“During the program I have been working on a lot of immunohisto staining on canine brain tissue samples related to traumatic brain injuries, as well as getting a lot of experience on specific staining procedures and using the cryostat machine,” said Lopez. Through her research, Lopez hopes to aid future understanding of canine vascular response following a traumatic brain injury, or TBI.
“The (Summer Veterinary Student Research Program) at our college has consistently recruited phenomenal D.V.M. students with very strong interests and backgrounds in research,” said Theus, Lopez’s advisor. “They bring a unique perspective to our basic science programs and have done an amazing job contributing to the forward progress of research in my lab.”
In addition, Lopez also valued the program’s diverse areas of emphasis, as she learned that pursuing a “D.V.M. gives you so many options, and that you are not necessarily ‘stuck’ in one specific part of the career.” She continued, “A majority of the speakers [at the breakfast meetings] had a different career path in the beginning and never would have thought that research would be incorporated and be a major part of their careers as D.V.M.s.”
Tavella completed his summer research with both Xin M. Luo, assistant professor of immunology in the Department of Biomedical Sciences and Pathobiology and S. Ansar Ahmed, associate dean of research and graduate studies and department head of the Department of Biomedical Sciences and Pathobiology. Ahmed is also the director of Summer Veterinary Student Research Program.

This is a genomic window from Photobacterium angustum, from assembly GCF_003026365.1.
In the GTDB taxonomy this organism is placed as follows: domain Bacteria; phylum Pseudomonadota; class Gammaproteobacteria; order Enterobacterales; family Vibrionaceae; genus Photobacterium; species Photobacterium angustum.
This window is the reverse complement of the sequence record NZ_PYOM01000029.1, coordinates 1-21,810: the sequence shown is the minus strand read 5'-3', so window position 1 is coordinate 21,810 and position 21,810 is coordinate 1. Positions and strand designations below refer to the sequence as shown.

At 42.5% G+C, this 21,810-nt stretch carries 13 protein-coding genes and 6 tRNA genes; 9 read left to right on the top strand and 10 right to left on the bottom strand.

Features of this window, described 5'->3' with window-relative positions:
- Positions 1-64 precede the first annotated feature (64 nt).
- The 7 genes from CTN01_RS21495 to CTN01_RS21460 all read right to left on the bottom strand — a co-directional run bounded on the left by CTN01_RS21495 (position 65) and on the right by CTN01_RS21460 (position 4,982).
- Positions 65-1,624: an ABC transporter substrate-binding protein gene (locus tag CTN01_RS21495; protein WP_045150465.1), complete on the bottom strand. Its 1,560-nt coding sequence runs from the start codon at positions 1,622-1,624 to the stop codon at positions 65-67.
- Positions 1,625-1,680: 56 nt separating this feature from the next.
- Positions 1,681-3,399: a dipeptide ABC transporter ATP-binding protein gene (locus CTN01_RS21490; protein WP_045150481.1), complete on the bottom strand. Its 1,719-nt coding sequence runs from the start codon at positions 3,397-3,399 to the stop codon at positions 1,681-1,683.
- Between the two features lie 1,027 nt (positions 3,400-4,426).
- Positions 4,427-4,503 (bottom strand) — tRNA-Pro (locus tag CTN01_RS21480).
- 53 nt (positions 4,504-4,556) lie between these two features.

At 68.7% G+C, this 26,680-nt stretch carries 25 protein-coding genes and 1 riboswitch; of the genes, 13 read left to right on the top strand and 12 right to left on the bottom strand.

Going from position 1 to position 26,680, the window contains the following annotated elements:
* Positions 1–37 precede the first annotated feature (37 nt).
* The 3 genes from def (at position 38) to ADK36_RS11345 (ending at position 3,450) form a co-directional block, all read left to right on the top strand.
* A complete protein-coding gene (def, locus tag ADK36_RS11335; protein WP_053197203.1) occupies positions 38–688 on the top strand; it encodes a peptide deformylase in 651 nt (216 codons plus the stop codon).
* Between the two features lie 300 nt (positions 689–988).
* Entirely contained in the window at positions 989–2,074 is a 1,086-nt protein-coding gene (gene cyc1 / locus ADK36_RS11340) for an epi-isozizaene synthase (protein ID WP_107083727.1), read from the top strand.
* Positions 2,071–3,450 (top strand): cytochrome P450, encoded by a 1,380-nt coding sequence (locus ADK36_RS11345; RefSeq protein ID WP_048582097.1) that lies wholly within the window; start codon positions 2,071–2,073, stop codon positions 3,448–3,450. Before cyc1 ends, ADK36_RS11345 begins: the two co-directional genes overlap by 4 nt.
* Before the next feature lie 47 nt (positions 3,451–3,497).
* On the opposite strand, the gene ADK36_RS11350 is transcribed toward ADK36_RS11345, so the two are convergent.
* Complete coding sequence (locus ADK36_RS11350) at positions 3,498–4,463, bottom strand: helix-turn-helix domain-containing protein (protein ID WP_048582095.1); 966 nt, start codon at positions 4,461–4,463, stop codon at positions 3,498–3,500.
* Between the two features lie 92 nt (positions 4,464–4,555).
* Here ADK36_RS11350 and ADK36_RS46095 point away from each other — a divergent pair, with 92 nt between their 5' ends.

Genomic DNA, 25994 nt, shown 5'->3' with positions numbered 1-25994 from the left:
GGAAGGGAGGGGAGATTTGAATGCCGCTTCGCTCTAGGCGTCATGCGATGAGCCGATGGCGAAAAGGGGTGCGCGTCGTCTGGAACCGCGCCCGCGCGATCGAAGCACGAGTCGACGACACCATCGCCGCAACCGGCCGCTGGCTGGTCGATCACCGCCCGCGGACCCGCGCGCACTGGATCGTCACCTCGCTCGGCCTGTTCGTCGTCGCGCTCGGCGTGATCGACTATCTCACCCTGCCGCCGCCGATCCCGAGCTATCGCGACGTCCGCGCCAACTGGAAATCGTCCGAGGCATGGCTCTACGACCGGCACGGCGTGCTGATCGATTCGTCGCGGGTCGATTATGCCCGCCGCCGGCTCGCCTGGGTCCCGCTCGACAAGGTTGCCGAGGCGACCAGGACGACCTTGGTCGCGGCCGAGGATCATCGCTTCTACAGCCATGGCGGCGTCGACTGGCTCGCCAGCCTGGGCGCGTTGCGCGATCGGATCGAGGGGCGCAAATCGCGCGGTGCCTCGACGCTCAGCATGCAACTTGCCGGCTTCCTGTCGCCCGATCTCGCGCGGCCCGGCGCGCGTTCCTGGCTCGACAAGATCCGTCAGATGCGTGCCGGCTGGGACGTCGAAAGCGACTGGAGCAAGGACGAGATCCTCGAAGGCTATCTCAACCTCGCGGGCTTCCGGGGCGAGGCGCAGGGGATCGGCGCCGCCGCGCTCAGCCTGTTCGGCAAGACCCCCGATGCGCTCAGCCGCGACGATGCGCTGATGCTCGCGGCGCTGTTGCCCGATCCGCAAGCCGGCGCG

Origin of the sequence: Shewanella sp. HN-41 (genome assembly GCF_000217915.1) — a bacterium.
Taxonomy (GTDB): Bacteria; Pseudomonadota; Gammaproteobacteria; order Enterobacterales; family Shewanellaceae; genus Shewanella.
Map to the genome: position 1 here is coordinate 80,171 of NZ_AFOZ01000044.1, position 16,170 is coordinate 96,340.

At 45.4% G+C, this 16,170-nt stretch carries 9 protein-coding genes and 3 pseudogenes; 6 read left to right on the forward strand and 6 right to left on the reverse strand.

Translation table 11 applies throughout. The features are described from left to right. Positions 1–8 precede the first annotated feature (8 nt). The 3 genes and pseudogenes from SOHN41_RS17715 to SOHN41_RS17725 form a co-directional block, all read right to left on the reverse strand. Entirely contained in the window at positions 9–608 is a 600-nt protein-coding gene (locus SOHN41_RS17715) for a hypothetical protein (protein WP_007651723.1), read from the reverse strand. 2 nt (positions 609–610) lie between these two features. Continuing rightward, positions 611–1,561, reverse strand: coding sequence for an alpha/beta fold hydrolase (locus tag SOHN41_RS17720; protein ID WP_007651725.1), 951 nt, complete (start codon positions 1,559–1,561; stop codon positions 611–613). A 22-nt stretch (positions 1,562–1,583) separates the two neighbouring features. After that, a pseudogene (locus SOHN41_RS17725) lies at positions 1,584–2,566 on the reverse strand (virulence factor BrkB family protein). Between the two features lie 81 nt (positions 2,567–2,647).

“Our lab looked at the effect that manipulating the intestinal microbiota in mice with active systemic lupus erythamotosus would have on disease severity,” Tavella said.
Tavella did this by treating the mice with vancomycin and Lactobacillus during active disease and, among other findings, discovered a decrease in lymph node and spleen weights, indicating less severe disease, and decreased kidney damage. Tavella, who is also pursuing a master of public health degree with a concentration in infectious disease, hopes to work in governmental disease regulation or epidemiology after graduation.
At the culmination of the program, participants presented their summer research both to fellow participants and faculty mentors at the veterinary college and at a poster presentation at the Merial-NIH Veterinary Scholars Symposium held at The Ohio State University in Columbus.
The summer program not only trains students to be future researchers, but also offers students an adaptable skill set that can be applied across a multitude of career options. Caitlin Mason, of Woodbine, Maryland, a second-year student at the veterinary college, said, “I hope that this experience this summer has made me more well-rounded to various laboratory techniques, so I have a better understanding as a veterinarian of the work of principal investigators and laboratory workers in research.”
Tavella echoed her sentiments. “I hope that this experience will help to open doors into opportunities that I had not been able to consider before,” he said. “This summer has given me a lot of very good laboratory and research skills that I hope to be able to apply to future experiences.”
Written by Kelsey Foster, a master’s degree student in the Department of Communication in the College of Liberal Arts and Human Sciences